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2/3 of the way into the Mick Foley shoot. This shoot picks up where his 2nd book left off and he has no shortage of words. He dissects Flair's words and makes the Nature Boy look like a babbling idiot, at least as far as his book is concerned. He talks about proposed angles and arguments with Vince McMahon and the flaws of the Invasion. All in all, very informative and bruatally honest. I need to finish the 2nd disc that elaborates even more on his thoughts on Flair before I make a final judgment on the shoot.

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Just finished the Secrets of the RIng interview with Raven. To be hones, he doesn't tell you much you don't already know about putting together a logical match; what it takes to be an effective babyface; being able to think on the fly. If I was a little less informed, I probably would have enjoyed it more but as it stands, I don't know if I'll get the next couple of installments as they implied he would be doing more of these.

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  • 2 weeks later...
Guest Some Guy

Jim Cornette: Secrets of the Ring and the Cornette/Heenan shoot. Before I watched them I figured I would like the latter better, but afterwards I love the former.

 

Secrets of the Ring: Cornette is a fountain of information and spells out stuff that most here would already know, but he articulates it in a way that makes it seem very simple. Cornette is funny and opinionated as always. He knows his shit and it's a lot of fun to listen to him rant about various things that he likes or hates and how matches should be booked. If you like Cornette, you are going to want this.

 

Cornette/Heenan: This shoot is awesome. You have two of the best managers ever and two of the funniest guys in wrestling shooting the shit for a few hours sitting at a table. As Cornette mentions they were only in teh same promotion at the same time (WWF) for a very short time and they worked different promotions altogether for the most part, with Cornette in the South and Bobby in the North and mid-west. Gabe gives them a few topics during the few slow spots, but primarilly it is two guys telling funny stories about their life in wrestling. Cornette does most of the talking but Heenan gets in the funniest stuff. The two kind of play "can you top this" with their stories through out the shoot. This one is a definate must have if you like either guy or both.

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Guest Hunter's Torn Quad

It might be reading, but I thought I'd mention it anyway. I finally got a hold of The Death Of WCW, and it was well worth the wait. It's a well written book, and it goes into great detail over what saw WCW from a bad copy of the WWF to the number one wrestling promotion in the world to a total joke to out of business. It highlights the numerous flaws of the various people put in charge of WCW, from Dusty Rhodes all the way to Vince Russo. To be fair, it does also point out what the various head guys did right, but those instances are few and far between, as each successive regime did more and more damage to WCW, both short term and long term, until it was far too late. The book is undoubtedly well researched, though there is at least one glaring error to it, which I?ll not mention here just to see if anyone else spots it when reading the book. About the only real negative to the book is it?s so damn depressing to read about the downfall of a company that, by all rights, should still be alive and kicking today, and would be, if not for the incredible arrogance and sheer ego of a handful of individuals. To that select group, and we know who they are, I give a hearty ?Fuck you? for killing a company that had so much potential that was only realized for a very brief period of time, and for taking away the ability of a large group of people, mostly unrecognized by the fans, to feed their families.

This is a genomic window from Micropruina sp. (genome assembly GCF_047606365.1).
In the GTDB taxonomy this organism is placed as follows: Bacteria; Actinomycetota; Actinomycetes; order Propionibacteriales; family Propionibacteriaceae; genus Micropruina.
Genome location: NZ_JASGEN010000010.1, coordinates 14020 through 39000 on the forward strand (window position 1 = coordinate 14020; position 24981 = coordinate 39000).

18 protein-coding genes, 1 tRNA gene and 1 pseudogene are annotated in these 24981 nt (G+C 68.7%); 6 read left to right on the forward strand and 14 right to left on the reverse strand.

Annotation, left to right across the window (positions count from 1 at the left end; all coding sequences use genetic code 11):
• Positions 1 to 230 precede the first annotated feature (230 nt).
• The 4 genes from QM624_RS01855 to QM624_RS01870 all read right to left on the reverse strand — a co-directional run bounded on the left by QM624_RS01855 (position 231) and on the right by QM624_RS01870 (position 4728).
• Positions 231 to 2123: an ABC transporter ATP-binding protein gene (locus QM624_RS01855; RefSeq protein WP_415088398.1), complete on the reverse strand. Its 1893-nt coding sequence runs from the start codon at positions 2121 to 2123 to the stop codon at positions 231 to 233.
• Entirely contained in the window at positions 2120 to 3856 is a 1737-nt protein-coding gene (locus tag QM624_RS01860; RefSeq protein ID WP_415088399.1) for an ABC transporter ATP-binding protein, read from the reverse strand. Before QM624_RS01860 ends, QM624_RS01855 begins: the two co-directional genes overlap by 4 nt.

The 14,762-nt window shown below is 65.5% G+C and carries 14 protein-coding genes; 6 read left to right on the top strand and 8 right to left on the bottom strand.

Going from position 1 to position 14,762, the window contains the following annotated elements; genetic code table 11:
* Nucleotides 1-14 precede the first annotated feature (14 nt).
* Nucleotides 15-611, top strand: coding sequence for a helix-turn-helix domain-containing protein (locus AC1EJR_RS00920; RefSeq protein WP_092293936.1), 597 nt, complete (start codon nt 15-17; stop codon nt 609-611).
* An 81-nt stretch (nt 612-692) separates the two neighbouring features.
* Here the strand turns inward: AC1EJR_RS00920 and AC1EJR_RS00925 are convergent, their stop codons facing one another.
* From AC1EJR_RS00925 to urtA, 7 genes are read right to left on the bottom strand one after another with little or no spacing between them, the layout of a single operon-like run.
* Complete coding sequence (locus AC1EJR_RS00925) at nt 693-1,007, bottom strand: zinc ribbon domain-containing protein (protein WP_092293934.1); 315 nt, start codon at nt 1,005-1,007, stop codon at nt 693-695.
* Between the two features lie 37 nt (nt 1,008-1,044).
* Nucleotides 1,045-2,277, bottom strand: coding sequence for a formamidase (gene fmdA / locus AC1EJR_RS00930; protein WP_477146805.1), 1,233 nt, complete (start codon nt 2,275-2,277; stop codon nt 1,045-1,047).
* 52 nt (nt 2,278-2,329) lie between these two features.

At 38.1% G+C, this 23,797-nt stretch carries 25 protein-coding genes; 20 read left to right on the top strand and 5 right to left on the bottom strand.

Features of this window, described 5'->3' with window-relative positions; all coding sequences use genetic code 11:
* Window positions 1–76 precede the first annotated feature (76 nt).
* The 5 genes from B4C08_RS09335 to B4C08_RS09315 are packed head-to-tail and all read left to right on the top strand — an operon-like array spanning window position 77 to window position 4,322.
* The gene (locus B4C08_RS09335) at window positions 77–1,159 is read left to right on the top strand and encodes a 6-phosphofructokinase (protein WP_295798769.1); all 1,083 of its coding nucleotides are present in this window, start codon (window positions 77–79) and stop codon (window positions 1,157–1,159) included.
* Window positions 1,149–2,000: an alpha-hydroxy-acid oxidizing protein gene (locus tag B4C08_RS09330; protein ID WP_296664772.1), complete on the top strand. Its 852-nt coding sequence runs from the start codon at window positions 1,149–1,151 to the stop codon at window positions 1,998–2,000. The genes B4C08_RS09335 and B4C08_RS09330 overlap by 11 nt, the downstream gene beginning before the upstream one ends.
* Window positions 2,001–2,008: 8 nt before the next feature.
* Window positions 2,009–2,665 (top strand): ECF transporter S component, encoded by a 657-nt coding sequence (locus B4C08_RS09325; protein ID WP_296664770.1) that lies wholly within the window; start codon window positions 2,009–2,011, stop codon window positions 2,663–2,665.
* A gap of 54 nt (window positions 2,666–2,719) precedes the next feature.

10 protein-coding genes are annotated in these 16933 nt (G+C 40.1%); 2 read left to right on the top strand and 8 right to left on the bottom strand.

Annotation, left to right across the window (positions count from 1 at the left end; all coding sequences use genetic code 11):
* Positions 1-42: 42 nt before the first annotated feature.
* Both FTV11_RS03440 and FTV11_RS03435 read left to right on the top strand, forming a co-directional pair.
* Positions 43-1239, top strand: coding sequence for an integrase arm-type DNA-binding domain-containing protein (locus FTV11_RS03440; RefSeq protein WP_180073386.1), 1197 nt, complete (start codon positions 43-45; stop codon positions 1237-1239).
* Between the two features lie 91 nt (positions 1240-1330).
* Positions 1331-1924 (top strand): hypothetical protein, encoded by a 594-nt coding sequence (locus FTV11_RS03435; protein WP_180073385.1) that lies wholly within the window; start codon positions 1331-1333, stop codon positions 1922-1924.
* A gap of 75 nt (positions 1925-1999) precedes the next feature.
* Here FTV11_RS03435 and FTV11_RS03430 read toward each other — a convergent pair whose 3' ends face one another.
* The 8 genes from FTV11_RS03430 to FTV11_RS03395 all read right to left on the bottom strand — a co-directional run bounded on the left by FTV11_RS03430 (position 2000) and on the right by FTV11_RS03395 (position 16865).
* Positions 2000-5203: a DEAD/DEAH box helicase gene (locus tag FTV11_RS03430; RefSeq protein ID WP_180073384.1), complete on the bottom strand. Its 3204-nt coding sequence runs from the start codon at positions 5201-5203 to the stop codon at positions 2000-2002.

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Guest Hunter's Torn Quad

It's between pages 40 and 50. I'm surprised it made it through, because I would have expected RD at least to remember the gory details.

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Guest Some Guy

It's between pages 40 and 50. I'm surprised it made it through, because I would have expected RD at least to remember the gory details.

::Goes to get his copy of the book::

 

I just read pgs 40-50 and didn't notice a glaring error but then again I don't know all the details of 92 WCW. What was the error? PM me if you don't want to spoil it for non-owners of the book.

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BTW, watch Rey/Chavo too as it is a top 5 WWE 2004 match easily.

Damn, Tim, now I have to start throwing this match on every comp I make as well. Also, for clarification, you are talking about the GAB match, not the No Way Out match, correct?

 

Now you and Goodhelmet need to get Eddy/Big Show from Smackdown to see the most overlooked match of the last 5 years!!

Would we have to pay Friedlander prices to get it?

 

 

I have been wanting to do a southern brawl compilation for a long time. Well known matches plus lesser known, great matches.